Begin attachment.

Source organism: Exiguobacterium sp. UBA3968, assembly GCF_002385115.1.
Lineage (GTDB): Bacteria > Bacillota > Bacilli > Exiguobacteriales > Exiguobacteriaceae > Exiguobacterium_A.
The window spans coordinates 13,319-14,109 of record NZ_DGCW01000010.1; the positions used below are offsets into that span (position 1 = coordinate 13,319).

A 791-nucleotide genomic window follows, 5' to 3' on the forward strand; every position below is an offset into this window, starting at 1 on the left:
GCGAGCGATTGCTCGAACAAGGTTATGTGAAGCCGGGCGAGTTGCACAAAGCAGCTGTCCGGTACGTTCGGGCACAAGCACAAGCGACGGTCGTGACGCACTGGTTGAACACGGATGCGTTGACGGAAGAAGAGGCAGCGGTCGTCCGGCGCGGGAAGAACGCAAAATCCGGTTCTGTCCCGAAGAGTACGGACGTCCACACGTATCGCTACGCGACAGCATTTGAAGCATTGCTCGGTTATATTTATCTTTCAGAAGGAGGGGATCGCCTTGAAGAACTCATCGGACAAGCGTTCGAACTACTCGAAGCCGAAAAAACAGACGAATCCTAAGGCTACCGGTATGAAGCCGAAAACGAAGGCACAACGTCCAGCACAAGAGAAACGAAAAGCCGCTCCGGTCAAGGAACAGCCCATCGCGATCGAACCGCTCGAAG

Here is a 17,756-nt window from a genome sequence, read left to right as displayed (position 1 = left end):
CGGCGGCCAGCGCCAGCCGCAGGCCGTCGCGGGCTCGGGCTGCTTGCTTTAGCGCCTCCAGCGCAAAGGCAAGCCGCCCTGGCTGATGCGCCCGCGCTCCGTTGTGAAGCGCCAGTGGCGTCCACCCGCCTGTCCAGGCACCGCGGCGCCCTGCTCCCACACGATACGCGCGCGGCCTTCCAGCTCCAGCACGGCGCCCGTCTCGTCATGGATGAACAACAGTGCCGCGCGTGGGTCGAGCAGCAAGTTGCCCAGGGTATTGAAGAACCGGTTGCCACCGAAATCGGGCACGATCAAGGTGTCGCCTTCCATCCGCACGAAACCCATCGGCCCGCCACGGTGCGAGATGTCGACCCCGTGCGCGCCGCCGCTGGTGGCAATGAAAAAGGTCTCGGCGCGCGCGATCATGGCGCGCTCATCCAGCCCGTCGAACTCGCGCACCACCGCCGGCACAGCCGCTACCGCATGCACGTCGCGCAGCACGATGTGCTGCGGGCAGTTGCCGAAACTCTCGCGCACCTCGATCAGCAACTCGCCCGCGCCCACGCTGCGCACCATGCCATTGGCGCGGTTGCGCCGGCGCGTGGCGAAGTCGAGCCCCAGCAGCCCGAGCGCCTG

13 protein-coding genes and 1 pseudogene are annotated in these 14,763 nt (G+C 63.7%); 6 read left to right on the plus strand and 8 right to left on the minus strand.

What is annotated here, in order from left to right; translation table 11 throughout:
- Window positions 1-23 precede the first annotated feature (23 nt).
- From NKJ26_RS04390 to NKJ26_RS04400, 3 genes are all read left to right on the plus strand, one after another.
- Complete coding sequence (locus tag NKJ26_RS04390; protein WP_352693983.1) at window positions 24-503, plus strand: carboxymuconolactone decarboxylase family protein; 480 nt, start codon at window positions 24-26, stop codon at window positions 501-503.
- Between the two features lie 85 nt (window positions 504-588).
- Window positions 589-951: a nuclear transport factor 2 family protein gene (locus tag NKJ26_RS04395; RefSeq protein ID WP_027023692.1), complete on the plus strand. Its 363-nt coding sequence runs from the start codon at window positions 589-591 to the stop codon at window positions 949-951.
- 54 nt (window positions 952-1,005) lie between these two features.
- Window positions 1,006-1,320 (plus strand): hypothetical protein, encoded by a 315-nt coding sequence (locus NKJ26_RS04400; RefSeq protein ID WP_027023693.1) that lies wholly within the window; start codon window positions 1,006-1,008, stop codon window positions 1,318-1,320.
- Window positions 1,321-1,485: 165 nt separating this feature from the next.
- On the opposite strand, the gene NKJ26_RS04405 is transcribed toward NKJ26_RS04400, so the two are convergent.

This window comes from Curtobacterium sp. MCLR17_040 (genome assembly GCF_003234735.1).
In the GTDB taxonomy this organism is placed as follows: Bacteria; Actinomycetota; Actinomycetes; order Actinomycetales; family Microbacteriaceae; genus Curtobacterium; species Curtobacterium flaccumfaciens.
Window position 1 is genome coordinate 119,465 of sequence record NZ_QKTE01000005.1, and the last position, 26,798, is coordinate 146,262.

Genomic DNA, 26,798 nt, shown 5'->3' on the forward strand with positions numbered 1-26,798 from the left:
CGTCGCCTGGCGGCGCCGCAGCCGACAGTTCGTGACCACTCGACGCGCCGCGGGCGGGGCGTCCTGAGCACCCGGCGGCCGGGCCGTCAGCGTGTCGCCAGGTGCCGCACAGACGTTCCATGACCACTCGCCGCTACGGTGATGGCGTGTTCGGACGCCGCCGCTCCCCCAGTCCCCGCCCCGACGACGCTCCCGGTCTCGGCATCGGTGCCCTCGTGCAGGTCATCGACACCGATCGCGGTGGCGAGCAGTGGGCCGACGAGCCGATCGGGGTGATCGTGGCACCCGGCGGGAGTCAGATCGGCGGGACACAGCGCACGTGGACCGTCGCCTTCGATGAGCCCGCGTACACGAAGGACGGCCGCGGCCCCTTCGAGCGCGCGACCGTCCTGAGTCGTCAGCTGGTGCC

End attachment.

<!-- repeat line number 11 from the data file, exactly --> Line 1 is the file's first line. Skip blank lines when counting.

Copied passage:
- From NKJ26_RS04390 to NKJ26_RS04400, 3 genes are all read left to right on the plus strand, one after another.